Summary : Randy Brecker and Bill Warfield make a combination that’s hard to beat.
As Neil Tesser’s liner notes explain, the original idea behind Trumpet Story – the new album from The Bill Warfield Big Band – was to celebrate the trumpet by “writing a suite of big-band compositions for trumpet soloist” focusing on the contributions of icons of the instrument. Warfield, a fine trumpeter in his own right, decided that rather than taking the lead himself he would write for a different trumpeter, one he had worked with before and whose talents were legend: Randy Brecker.
While originally a four-movement suite, the current album grew into something a bit different, celebrating not only the trumpet but a whole range of Warfield’s musical influences. Three of the suite’s original sections are retained, and a selection of compositions by some of these other influences arranged by Warfield fills out the disc. While the focus is still on the trumpet, the current arrangements try to set the instrument in a broader musical context.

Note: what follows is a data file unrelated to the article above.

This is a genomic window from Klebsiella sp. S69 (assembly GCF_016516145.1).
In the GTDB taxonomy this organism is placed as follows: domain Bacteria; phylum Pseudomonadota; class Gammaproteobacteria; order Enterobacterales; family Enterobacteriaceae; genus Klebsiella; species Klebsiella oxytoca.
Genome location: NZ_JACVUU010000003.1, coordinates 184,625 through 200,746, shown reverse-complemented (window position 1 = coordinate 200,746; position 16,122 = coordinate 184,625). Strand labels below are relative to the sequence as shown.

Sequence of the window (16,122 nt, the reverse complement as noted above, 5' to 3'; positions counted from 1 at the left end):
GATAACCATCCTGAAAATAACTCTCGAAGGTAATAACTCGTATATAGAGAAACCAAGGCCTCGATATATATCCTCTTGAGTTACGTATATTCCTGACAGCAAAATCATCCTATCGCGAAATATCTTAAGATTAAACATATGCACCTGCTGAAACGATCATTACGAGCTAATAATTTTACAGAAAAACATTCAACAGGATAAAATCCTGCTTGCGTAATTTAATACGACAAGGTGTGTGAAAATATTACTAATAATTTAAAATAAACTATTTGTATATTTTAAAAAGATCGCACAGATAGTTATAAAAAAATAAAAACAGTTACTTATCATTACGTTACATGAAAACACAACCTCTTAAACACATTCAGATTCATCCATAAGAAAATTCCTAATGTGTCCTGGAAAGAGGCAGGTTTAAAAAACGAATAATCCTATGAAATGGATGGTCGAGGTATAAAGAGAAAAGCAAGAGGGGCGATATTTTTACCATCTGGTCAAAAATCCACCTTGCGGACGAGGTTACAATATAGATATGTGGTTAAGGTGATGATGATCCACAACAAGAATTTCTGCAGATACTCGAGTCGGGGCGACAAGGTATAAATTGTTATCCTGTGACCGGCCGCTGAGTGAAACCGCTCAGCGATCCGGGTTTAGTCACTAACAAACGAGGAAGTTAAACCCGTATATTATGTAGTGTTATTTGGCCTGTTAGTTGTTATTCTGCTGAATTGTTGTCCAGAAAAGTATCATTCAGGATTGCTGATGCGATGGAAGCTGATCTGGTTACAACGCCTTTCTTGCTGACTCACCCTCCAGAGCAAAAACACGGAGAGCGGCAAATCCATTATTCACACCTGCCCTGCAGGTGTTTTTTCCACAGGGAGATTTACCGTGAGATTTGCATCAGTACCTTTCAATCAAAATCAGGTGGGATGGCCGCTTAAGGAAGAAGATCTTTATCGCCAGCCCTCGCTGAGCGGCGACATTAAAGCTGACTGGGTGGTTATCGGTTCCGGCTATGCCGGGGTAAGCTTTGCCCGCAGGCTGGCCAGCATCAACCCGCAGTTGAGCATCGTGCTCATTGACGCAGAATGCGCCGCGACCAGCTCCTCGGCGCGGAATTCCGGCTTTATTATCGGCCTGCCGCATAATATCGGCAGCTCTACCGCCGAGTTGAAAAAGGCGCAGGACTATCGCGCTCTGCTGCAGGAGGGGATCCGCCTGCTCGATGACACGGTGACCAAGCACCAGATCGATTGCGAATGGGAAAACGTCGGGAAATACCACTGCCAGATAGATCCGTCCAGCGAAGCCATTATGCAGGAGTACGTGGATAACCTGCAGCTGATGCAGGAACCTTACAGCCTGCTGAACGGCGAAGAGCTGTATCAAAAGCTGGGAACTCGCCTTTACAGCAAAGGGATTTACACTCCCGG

The album opens with the funky “When Janie Takes the Stand,” an edgy piece that resurfaces again to close the set in an (edited) airplay track. Brecker’s solo work is complemented by solos from Vic Juris on guitar and Tim Sessions on trombone. Herbie Hancock’s “Speak Like a Child,” a splendidly lyrical piece which appropriately features pianist Mike Eckroth, follows. The piano, now played by Art Hirahara, introduces Warfield’s beautiful “A Window That Shows Me the Moon.”
“Theme for Malcolm” is a Donald Brown composition with some sweet solo work from Brecker and Mike Migliore on the alto sax. Warfield himself does the solo work on Philip Sparke’s “Flowerdale,” a mood ballad with some majestic passages. Brecker’s “Sponge” gives some idea of the trumpeter’s compositional skills. Two more pieces by Warfield, “Carol,” written for his wife, and the haunting “In the Land of Chad and Barbie,” plus a 16-minute take on Joe Zawinul’s “Pharaoh’s Dance” round out the album.
Trumpet Story is big band music at its finest. Randy Brecker and Bill Warfield make a combination that’s hard to beat.
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